Coffee with a Cop returns for the fall semester

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Students have a coffee with cops.
(Joshua Arief Halim / Daily Titan)

Coffee, doughnuts and University Police united for CSUF’s Coffee with a Cop on Sept. 10.  

Students gathered outside of the humanities building between 9:30 a.m. and 11 a.m. for free refreshments and to interact with campus law enforcement.

Glock, the department’s explosive-detection K9, attended the event. According to his handler, Officer Matt Bauer, although Glock was in public relations mode, he knew that once the vest goes on, it is time to go to work.

Officer Bauer said Glock has opened a route for police officers to interact with students regardless of their views on law enforcement. Often the desire to pet him draws people in and conversations develop between Bauer and students, Bauer said.

University Police Capt. Scot Willey said when Coffee with a Cop started he did not know the influence that it would have on students. He was surprised at the amount of students that sparked conversations about a multitude of things.

“I’ve had sexual assault victims that have never reported their assault to anybody. I’ve had victims of domestic abuse. I’ve had stalking victims come up and talk to me and ask for advice.” Willey said.

Willey oversees the EPIC program, Encouraging a Positive and Interactive Community.  Coffee with a Cop is one event held in those efforts.

“This is very different from us being out enforcing laws. If I am pulling you over for a traffic stop we are not going to have time to sit and talk about your concerns about policing. This allows that time,” said Willey.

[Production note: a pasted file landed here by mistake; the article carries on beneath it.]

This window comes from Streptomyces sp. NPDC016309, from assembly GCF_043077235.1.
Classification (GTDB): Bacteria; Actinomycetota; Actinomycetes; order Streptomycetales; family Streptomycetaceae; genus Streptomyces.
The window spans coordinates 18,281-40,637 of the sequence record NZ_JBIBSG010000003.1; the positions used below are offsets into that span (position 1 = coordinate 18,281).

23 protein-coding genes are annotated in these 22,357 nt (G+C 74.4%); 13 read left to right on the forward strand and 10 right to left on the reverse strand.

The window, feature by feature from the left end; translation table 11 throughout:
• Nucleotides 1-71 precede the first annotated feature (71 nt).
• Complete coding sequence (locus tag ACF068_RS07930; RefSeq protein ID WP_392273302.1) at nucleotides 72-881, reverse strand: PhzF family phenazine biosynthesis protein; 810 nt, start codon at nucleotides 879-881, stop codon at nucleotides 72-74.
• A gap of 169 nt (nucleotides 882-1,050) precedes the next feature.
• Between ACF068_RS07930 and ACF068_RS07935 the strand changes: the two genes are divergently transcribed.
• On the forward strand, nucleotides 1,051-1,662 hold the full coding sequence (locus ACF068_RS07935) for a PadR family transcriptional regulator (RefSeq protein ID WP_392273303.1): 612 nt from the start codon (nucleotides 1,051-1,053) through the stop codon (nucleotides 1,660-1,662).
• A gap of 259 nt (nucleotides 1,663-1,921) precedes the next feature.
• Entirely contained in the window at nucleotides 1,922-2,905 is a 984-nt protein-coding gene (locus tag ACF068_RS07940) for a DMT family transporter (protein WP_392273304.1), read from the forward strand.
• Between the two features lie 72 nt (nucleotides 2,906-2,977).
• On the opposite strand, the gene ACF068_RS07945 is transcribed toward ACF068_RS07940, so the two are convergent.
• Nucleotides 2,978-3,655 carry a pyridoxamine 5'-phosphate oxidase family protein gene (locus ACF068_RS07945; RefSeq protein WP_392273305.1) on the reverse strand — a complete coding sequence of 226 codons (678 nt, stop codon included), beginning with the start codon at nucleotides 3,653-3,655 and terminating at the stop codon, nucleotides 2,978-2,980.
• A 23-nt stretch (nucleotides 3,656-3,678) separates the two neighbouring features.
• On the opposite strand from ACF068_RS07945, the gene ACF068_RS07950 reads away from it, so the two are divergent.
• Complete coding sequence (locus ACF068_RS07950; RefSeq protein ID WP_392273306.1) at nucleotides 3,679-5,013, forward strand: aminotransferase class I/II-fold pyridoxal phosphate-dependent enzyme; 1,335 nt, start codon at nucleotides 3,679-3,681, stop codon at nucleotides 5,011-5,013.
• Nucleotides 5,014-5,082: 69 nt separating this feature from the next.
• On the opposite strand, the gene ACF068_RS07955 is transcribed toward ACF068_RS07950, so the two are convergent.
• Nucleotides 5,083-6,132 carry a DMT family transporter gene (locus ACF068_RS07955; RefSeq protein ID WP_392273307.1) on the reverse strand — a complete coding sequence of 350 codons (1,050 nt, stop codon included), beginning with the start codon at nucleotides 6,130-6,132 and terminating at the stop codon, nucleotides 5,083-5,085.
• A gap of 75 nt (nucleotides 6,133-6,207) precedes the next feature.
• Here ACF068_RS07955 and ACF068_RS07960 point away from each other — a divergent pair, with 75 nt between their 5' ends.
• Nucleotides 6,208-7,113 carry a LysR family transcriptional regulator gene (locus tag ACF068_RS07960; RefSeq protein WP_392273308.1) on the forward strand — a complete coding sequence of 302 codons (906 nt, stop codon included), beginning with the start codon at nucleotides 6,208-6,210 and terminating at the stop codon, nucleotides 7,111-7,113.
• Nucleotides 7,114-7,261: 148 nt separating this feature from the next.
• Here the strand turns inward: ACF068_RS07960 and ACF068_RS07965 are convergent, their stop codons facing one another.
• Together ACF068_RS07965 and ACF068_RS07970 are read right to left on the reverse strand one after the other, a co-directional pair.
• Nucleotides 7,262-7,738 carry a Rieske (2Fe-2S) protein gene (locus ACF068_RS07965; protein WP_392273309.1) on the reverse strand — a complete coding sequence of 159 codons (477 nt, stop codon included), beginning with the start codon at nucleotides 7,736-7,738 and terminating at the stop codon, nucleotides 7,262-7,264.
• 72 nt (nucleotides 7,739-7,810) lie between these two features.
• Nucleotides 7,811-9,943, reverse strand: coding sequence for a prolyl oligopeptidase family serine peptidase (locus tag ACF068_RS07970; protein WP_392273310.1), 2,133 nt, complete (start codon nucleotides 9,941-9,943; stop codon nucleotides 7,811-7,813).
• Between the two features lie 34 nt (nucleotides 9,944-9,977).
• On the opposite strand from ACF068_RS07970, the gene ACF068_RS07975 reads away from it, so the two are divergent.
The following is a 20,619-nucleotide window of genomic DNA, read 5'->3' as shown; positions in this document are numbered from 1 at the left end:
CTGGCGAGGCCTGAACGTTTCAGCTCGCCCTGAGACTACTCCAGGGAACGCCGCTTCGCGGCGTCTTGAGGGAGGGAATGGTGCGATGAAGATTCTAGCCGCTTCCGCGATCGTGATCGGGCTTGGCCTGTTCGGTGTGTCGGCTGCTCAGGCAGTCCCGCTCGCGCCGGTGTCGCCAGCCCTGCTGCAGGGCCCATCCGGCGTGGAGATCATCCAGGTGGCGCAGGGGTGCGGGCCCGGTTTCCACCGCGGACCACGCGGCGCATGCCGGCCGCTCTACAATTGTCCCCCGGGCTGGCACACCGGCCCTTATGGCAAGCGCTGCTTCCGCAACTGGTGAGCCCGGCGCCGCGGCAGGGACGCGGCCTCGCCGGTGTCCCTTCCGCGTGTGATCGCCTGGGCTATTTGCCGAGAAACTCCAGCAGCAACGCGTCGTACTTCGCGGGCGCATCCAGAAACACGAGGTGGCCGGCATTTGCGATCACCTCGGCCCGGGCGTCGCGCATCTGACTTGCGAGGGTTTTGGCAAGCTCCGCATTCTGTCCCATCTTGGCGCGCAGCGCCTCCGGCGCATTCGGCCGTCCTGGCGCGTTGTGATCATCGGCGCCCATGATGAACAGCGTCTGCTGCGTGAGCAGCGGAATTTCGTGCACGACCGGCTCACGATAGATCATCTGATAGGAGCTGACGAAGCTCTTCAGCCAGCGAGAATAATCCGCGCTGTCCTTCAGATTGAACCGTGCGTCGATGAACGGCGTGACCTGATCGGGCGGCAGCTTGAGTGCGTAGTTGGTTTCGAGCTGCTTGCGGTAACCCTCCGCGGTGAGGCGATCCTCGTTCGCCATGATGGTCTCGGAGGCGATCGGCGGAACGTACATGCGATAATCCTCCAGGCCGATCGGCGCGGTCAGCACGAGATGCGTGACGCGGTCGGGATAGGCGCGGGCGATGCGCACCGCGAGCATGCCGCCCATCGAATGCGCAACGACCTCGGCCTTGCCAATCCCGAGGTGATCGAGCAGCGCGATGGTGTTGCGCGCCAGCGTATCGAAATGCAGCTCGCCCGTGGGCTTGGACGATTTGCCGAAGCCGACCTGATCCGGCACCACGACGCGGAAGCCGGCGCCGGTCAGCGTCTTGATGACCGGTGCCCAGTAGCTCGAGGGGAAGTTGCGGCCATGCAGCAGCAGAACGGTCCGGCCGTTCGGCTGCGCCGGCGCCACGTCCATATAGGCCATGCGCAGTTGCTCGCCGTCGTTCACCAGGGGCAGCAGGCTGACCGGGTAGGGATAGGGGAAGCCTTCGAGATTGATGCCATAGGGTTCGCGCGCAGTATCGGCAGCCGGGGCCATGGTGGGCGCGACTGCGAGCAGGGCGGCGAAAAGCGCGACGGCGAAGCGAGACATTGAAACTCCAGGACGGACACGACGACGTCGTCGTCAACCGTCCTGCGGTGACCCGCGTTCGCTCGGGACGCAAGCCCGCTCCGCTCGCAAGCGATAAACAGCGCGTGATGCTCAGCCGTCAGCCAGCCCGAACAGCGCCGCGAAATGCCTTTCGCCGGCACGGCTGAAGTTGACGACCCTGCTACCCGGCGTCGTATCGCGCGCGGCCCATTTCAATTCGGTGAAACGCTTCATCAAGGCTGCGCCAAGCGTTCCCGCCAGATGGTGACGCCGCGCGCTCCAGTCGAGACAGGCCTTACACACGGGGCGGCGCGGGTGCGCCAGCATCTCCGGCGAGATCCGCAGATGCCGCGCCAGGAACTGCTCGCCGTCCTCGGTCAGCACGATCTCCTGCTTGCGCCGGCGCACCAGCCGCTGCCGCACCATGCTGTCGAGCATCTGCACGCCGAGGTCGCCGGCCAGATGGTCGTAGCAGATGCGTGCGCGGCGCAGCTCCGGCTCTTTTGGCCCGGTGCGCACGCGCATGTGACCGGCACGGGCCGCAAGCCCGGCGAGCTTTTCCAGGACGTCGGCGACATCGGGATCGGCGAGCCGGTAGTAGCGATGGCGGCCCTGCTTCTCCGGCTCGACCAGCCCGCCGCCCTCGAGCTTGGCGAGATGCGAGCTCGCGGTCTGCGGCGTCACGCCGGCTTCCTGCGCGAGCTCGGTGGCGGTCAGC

CSUF student Ashley Ibarra said she is aware of the current media climate and accusations that some officers as prejudice. Ibarra said her conversation with the officers showed that they are just people as well.

There are some students that do not know the campus has its own police department that is why it is important for University Police to show students their presence on campus, Willey said.

The officers have their own police station on campus. 30 sworn police officers make up the CSUF police force along with motor patrol officers “that show up every once in a while,” according to Willey.

The department of humanities and social sciences partners with the university police to try and get students to interact and get involved in conversations said Carly Culhane, accountant of humanities and social sciences.

“I think that they are a great service to the community and are here to serve and protect. Our UPD specifically, have been great. They come out every month and interact with students (and) really try to get them to get involved in the conversation,” Culhane said.

Chief Raymond Aguirre said the event is a nationwide federally funded event that has been going on for a decade. Aguirre said it is a community building effort to improve safety awareness campus wide and to establish a partnership between campus police and the community so students feel comfortable approaching them.

Some students connect to officers and ask about their degrees, what it take to become a police officer and possible employment opportunities Aguirre said.

Willey said some students say they don’t like the cops where they live because “they are mean and prejudice.”

“I’ve had people come up and say ‘I don’t like police officers, but I appreciate that you guys are out here doing this, can I ask you a few questions?’ And we start having a really nice conversation,” Willey said.

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